U.S. pressures Canada to succeed in the promised peacekeeping force of 200 soldiers

Ottawa — The United States pressures Canada to put medical units and drones on UN missions at the Peacekeeping Summit in South Korea next week to devise a powerful army of 200 people, first promised four years ago. I’m calling.

The request was made in a letter from the United States to Global Affairs Canada on the eve of the high-level meeting in Seoul. There, he hopes that US President Joe Biden’s administration will renew its commitment to peacekeeping to its allies.

This includes Canada. In Canada, the Liberal government has been criticized for failing to uphold promises and rhetoric in favor of the United Nations in an equivalent manner.

The November 8 diplomatic document begins with appreciation for Canada’s history of providing troops and police officers for peacekeeping, including its recent deployment in Mali. Canada praises increasing the number of women sent to UN missions.

It also reveals that Washington expects more from Canada.

“We demand that Canada promise to provide medical units and unmanned aerial vehicle systems (UAS) for UN peacekeeping operations,” said a letter obtained by the Canadian press.

“In addition, we recognize that Canada has promised to provide a quick reaction force for Vancouver’s UN peacekeeping operations. We urge Canada to fulfill this promise.”

Canada hosted a high-profile peacekeeping summit, similar to next week’s conference in Seoul in Vancouver in November 2017. There, Prime Minister Justin Trudeau promised 200 soldiers, along with military helicopters and transport planes.

It followed a two-year lofty promise from the Trudeau Liberal Party that Canada would return to peacekeeping in a big way after years of declining involvement under the previous government.

The helicopter will eventually be deployed in Mali for a year, and the transport will occasionally carry out support missions from Uganda. However, a quick reaction force has not yet been realized.

Meanwhile, Canada’s total contribution to the United Nations has sunk to a historic low.

According to the United Nations, 57 soldiers and police officers were participating in peacekeeping missions in Canada at the end of September. It rose from a record low of 34 in August 2020, but was still less than half the number when the Liberal Party came to power in 2015.

Richard Gowan, a UN director of the International Crisis Group, an independent organization, said he had long been dissatisfied with the pace of Canada’s contribution at UN headquarters, especially after losing a bid for a Security Council seat. ..

“Canada made a lot of very big oaths and then started walking slowly,” he said.

“There was always a bit of a sense that this was a rhetoric for the Security Council campaign. You probably didn’t expect the Trudeau administration to remind you of these promises, but the United States has clearly forgotten. not.”

The fact that Washington is calling now could make the promise a real boot on the ground, said Walter Dorn, one of Canada’s top experts in peacekeeping at Canadian Forces College in Toronto.

“Political will on this issue is very weak, and pushes from the United States can make a big difference,” he said.

Still, Gowan also admits that the United States has its own path, as it had only 31 blue helmets at the end of September, despite being the largest financial contributor to peacekeeping. rice field. Canada is in 9th place.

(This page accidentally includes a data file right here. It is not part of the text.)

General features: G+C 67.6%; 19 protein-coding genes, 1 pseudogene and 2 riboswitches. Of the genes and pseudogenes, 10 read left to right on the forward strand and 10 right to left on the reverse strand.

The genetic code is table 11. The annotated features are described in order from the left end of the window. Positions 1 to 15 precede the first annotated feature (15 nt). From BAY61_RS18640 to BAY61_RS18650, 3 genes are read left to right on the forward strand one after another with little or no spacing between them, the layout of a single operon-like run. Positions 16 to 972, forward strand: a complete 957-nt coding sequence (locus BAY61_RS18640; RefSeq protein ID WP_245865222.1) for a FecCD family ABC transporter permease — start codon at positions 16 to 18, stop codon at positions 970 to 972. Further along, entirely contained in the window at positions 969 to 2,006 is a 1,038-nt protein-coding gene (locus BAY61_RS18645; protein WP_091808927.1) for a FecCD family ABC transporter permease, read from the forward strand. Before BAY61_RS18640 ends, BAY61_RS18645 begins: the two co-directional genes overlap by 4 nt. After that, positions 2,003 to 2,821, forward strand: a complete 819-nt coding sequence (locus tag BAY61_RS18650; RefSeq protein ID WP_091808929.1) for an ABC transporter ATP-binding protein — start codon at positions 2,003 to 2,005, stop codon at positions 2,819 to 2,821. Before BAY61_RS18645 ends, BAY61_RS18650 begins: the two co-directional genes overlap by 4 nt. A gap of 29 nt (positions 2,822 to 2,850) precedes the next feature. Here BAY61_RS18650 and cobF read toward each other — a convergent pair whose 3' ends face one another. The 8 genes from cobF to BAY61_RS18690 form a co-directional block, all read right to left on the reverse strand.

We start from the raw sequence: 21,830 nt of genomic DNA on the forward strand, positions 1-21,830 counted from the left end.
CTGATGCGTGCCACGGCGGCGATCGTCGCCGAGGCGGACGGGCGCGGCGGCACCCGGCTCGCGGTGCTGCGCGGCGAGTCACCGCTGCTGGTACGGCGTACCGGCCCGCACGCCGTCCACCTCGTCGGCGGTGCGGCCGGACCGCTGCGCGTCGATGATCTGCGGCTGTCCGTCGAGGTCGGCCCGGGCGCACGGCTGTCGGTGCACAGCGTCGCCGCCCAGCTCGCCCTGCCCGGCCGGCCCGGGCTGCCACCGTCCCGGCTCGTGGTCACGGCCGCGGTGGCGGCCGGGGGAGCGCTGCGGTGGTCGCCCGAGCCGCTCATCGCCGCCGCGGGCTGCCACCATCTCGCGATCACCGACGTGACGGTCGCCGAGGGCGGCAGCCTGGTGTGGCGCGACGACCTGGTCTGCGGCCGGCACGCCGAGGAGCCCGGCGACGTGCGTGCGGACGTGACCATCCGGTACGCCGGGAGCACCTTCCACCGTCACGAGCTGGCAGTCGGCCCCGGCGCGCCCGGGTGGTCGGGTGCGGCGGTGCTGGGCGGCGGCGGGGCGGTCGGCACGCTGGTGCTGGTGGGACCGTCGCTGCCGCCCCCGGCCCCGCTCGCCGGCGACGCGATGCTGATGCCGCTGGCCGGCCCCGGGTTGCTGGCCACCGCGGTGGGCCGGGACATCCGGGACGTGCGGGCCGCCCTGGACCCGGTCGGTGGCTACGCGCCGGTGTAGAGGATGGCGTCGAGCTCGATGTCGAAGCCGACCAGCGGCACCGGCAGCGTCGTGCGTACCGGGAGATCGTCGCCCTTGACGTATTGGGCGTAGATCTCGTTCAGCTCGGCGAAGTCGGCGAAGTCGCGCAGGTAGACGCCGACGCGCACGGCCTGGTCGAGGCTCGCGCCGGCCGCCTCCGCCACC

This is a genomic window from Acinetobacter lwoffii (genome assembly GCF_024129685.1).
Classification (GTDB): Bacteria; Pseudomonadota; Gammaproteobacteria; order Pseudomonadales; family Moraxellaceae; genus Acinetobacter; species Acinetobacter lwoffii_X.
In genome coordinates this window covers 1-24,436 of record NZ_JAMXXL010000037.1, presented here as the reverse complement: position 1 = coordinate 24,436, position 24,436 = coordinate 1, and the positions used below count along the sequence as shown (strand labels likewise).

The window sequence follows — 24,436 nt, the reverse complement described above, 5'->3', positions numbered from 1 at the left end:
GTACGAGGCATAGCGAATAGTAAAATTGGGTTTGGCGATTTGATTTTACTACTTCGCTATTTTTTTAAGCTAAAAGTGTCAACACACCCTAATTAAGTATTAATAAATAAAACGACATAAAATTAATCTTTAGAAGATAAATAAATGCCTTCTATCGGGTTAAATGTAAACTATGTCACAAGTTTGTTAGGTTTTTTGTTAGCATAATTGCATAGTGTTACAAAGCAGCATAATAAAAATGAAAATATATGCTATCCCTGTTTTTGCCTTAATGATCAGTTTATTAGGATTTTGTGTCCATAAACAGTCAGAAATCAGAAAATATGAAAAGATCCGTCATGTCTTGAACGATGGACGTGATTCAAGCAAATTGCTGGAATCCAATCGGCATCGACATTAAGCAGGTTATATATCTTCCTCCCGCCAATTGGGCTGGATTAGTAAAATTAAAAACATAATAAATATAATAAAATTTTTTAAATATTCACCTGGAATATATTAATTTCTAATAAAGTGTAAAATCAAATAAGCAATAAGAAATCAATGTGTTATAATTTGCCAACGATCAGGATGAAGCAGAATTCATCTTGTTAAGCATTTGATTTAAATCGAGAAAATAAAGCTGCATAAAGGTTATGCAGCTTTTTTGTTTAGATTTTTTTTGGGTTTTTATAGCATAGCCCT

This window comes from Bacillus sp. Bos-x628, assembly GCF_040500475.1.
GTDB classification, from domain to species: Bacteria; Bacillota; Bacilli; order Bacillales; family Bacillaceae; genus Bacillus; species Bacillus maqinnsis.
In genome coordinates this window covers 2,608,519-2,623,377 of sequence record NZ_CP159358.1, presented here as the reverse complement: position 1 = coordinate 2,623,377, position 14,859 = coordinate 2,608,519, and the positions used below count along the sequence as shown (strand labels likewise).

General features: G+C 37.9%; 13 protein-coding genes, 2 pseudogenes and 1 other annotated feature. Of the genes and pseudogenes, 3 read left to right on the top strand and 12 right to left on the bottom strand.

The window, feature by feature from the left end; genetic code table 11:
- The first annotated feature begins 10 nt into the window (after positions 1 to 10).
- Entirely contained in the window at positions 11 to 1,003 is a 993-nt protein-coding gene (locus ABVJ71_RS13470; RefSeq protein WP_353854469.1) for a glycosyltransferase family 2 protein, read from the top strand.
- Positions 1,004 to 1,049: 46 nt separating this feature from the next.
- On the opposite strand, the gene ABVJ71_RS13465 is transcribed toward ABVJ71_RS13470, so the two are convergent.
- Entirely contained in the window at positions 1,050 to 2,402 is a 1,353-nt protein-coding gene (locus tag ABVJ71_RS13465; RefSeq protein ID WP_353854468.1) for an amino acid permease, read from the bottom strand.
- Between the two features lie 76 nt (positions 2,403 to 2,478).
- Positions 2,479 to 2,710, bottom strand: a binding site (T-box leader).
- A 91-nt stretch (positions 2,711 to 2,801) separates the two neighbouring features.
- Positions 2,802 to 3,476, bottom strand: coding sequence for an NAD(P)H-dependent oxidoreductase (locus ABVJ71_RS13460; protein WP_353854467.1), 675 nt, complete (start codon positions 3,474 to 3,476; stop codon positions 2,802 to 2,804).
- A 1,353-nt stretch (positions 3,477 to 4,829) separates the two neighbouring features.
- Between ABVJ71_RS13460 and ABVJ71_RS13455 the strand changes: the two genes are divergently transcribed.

Defense Minister Anita Anand and Foreign Minister Melanie Joly, who will represent Canada at the Seoul summit, did not respond to requests for comment.

The Liberal Party government had previously stated that it had promised to fulfill all three promises of helicopters, transport aircraft and quick reaction forces until November 2022 (five years after the Vancouver Summit).

Earlier this month, Global Affairs Canada acknowledged the importance of UN peacekeeping operations, but said in a statement: “Since this pledge was made, the dynamics of the world and the needs of the United Nations have changed and continue to evolve.”

“The opportunity for quick reaction forces to contribute to Canada has not yet been determined,” he added.

Observers were previously wondering why Canada would take so long to launch an army or register it in the United Nations Peacekeeping Pledge Database.

The United Nations lists quick reaction forces as one of several “important” requirements for peacekeeping missions around the world and states that they are needed to protect civilians and facilitate the provision of aid. increase.

Such units have been deployed in the Democratic Republic of the Congo and the Central African Republic in recent years and have clashed with various armed groups as the United Nations seeks to provide security and stability.

In a regular report on the need for peacekeeping, the United Nations said in September that eight quick reaction forces were needed, but only three were pledged and registered in the database.

One of the reasons the Biden administration is putting pressure on its Western allies to do more is because China has promised potentially thousands of troops for future UN peace operations, Gowan said. Stated.

“U.S. officials are nervous that Beijing may want to be more influential in UN peacekeeping operations and abuse UN peacekeeping operations, especially to raise interest in Africa,” he said. Stated.

“The Biden administration actually wants friends such as Canada and more US allies to take the lead in UN peacekeeping operations rather than leaving it to China.”

At the end of September, China deployed more than 2,200 peacekeepers to UN missions, making it the tenth largest military contributor. It is also the second largest financial contributor after the United States.

NS Lee Berthiaume

Canadian press